Meg Keneally started her working life as a junior public affairs officer at the Australian Consulate-General in New York, before moving into journalism and corporate affairs. With her father, Tom, she is the author of the Monsarrat historical crime novels, which are published by Vintage.

Meg Keneally.

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Arthur Conan Doyle

This was a 12th birthday gift from my father, who wrote on the title page: "To Meg, who has made and will make great fantasies of her own". It was, really, an invitation to become both a reader and a writer, although at the time what struck me was the economy and elegance of the plotting, and Conan Doyle's ability to build a character with just a few brief strokes (although I wouldn't have expressed it like that at age 12).

Margaret Atwood


When I read The Handmaid's Tale, I had just done Nineteen Eighty-Four for the HSC. While I'd loved it and was in a dystopian frame of mind, Atwood hit closer to home. I'd had a reasonably sheltered childhood so the concept of women's bodies being used in this way, and their individuality being discarded, was seismic. Atwood wrote with such authority that the book had all the immediacy of a news report.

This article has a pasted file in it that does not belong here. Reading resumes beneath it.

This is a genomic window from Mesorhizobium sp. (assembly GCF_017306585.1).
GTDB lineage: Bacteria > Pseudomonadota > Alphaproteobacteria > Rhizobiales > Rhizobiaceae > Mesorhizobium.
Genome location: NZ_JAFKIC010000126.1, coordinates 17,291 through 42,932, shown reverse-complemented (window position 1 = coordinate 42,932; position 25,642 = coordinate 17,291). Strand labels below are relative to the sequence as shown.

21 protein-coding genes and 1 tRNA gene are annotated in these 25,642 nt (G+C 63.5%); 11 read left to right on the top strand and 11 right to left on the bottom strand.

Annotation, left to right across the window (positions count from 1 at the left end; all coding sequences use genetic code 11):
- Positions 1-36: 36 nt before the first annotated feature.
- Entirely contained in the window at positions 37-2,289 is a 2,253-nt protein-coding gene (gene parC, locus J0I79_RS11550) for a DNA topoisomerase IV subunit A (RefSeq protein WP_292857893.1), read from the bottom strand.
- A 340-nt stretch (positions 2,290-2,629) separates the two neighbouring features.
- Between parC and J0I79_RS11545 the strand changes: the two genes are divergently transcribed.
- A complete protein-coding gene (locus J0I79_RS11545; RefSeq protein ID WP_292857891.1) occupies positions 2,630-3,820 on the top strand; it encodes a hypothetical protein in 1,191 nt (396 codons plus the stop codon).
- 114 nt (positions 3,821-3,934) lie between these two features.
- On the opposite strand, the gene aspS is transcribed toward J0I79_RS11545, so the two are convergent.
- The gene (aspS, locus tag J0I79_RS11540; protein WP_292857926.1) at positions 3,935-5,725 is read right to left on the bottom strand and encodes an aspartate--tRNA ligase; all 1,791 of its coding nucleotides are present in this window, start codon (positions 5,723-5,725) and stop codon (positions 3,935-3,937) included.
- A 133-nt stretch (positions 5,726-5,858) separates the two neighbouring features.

Aldous Huxley

I think this book is hugely relevant now. What has always stayed with me is Soma, and the concept of a population being given just enough of what they want to make them compliant. It challenged me to constantly ask myself what my own Soma was, and to shake myself out of the afternoon nap of false contentment if I felt it was making me miss something important.

Patrick Susskind

I always bore people about how much I love this book. It's one of those rare beasts: a story worthy of a Hollywood blockbuster, written so beautifully that there are times when you want the plot to get out of the way so you can focus on the language. Susskind's ability to describe smell poleaxed me. It showed me that prose could achieve things I had thought were impossible, while at the same time making me keenly aware of how far I had to go!

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